"I'm going to speak my mind because I have nothing to lose."--S.I. Hayakawa

Friday, September 25, 2009

The Russian Journals, Part Four, Humoring the OCD

Now that we have the cast and crew introductions over with, I can tell you two important things I learned on my first morning in Russia.

The first is that it’s Mos-COH with a long “o” as in “Hello.” It is not Mos-COW. There’s also the Russian version, which is spelled Mockba and pronounced Mosk-VAH and rhymes with vodka, appropriately. Actually, there’s some dissent about the “cow” thing, and both pronunciations are acceptable in the US and other English- speaking countries. But, if you go there, try not to call them “cows.”

For the second thing I learned, I need to show you a map first.

(Used by permission of Creative Commons)

See Moscow there in the sorta center? Looks all landlocked, doesn’t it? Actually—and this is what amazed me—Moscow is accessible by five seas. Here’s another map.

(Used by permission of Wikimedia Commons.)

See? Five seas: the White, Black, Caspian, Baltic, and the Azov, which is a little dinky body of water with an average depth of 46 feet, and a maximum depth of 50 feet. It’s down there at the bottom left, just off the Black Sea which doesn’t show on this map. What connects all these things are rivers, canals, reservoirs, lakes, and a system of locks to raise and lower ships along the way.

So with this intricate inland waterway, our cruise began at Moscow and went to St. Petersburg, which is on the Bay of Finland in the Baltic Sea. There are two important rivers involved, the Volga and the Neva. Here’s a map of our journey:

(From front cover of Vantage Travel info packet.)

This was only a part of the vast inland waterway system in western Russia. The River Don plays an important role in the southern part of the waterways.

You remember the song “Volga Boatman?” Come on, you probably sang it sitting around the campfire at summer camp.

"Yo, heave ho,

Yo, heave, ho,

Once more, once again, still once more

Yo heave ho,

Yo, heave ho,

Once more, once again, still once more."

Or, maybe you sang this version:

"Ei, uh-nem, ei uh-nem,

Yeshtcho razik'yeshtco raz."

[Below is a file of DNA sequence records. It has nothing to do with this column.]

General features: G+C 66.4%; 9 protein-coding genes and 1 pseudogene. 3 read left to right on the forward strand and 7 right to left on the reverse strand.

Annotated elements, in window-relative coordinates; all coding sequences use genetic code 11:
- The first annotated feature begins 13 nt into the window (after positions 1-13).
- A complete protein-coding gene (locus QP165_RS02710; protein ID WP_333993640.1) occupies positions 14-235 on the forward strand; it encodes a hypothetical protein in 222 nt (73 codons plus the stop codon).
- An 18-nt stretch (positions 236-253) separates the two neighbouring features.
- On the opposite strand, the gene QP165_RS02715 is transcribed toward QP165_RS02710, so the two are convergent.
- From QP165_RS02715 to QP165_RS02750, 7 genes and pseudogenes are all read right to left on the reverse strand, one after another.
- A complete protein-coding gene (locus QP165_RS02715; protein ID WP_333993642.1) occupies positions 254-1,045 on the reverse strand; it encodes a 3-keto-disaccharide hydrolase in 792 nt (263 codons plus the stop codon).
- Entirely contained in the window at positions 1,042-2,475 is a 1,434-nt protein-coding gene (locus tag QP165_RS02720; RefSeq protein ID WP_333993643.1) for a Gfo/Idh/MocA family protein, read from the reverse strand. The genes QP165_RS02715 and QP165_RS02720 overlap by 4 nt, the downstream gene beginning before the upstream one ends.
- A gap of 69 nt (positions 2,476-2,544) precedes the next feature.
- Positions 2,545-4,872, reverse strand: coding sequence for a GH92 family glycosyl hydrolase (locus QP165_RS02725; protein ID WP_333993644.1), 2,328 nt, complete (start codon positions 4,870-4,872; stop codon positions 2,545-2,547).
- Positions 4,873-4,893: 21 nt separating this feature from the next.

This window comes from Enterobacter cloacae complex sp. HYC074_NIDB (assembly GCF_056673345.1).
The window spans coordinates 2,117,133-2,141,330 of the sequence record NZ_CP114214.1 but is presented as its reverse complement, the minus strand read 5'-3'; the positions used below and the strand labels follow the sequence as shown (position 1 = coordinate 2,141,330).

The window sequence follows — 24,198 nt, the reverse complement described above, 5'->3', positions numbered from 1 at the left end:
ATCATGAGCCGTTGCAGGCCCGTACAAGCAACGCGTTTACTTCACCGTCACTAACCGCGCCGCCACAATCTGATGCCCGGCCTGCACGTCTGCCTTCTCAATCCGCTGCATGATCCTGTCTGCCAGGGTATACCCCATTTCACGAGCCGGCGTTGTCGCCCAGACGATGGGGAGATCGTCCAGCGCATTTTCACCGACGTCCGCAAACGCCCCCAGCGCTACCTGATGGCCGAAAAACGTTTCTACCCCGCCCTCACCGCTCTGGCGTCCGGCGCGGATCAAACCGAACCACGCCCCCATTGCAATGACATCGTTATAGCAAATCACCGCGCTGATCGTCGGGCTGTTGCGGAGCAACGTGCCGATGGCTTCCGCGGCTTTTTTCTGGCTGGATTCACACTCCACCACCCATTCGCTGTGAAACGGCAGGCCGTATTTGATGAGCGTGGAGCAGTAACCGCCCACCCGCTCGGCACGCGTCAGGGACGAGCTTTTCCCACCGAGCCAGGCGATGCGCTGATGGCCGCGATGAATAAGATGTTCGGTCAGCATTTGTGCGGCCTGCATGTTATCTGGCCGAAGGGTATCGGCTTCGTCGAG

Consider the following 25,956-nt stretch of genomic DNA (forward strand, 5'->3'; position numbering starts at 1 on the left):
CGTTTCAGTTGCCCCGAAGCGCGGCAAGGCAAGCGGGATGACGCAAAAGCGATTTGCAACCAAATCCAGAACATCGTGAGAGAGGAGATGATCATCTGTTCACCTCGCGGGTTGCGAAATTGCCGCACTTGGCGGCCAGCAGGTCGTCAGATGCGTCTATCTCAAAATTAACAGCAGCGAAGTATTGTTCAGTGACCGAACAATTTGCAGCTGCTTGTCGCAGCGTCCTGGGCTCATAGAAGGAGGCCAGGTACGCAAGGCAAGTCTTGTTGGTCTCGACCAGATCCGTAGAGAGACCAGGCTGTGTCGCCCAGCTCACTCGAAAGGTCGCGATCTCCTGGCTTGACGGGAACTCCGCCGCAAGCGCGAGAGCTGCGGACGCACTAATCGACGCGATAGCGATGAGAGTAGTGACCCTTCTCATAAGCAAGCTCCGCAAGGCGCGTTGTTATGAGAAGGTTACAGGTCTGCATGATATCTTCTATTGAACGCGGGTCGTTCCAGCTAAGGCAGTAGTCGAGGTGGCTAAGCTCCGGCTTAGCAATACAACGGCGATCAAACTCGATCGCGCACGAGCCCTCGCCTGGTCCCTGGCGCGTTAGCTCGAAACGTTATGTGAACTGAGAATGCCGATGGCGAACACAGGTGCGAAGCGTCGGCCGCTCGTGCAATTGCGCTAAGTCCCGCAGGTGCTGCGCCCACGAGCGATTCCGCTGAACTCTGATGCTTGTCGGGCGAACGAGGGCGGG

Recognize that one?

Very, very slowly, almost a funeral dirge. Actually, though it is an authentic bargeman’s shanty, it could very well have been a dirge a long time ago because convicts and poor peasants were paid miniscule sums to tow ships and barges up the Volga River. Often the peasants were barefoot and half starved, and they suffered immensely, many not living past thirty years of age.

Here’s a copy of a painting by Russian Ilya Repin that depicts the Volga burlaks (barge haulers). It’s in the public domain now, so I can show it to you.

I thought about that later on, while we motored along serene rivers and canals. How easy it was for us; how back-breaking it was for them.

Our portion of the trip was about 870 miles, with upsy or downsy in 18 different locks along the way, including a series of six locks in a 15 mile stretch that dropped us a total of 263 feet. Unless my online meters-to-feet conversion table was lying to me—80.25 meters is 263 feet, isn’t it?

So I shall now post a series of pix that show what it was like going through one lock. Then, I’ll show you so many various lock photos you’ll never want to see another lock picture the rest of this journey.

Don’t ask me what lock this was. A lot of them we entered at night, and I slept through them. I do think, however, that this was one of the six-in-a-row locks.

This lock is flooded. It will lower us after we are inside.

See how the water level behind the gate is higher than outside? No pumps--the lock operator pushes a button and valves either flood or empty the lock, thereby raising or lowering the boats.

That was an open lock—no bridge or arch to pass under. Here’s a lock that had an arch:

Suck it in,people. By the way, this is the sundeck--the one I thought I didn't have a picture of.

The boat ties up to one side of the lock.
This balcony could maybe use a bit of TLC.

In this one, we’re following another boat out of a lock:

And some had drawbridges over one end:

Some had some interesting features added:

I don't know what this is. It might be a hydroelectric generating facility, as several of the locks had them adjacent to them.

Some of the locks were very plain, some looked relatively new, and some were exquisite. This gate was being raised or lowered. I thought the round gears in the sidewall were fascinating, as well as the twilight colors.

Had enough of locks? Ready to get to the good stuff? Okay, sunset for now.


  1. What a trip! It's a shame that everyone can't travel from country to country and continent to continent, basking in the great similarities and great differences to be found in humans and nature.

    I've got the next best thing because of your love of writing, photography and your big heart that never tires of sharing.


    (Pardon me for being insatiable).

  2. What a cruise on the canals on such a large ship you were aboard. Some of those Locks are seriously large Locks. Oh My .. Cap and Patti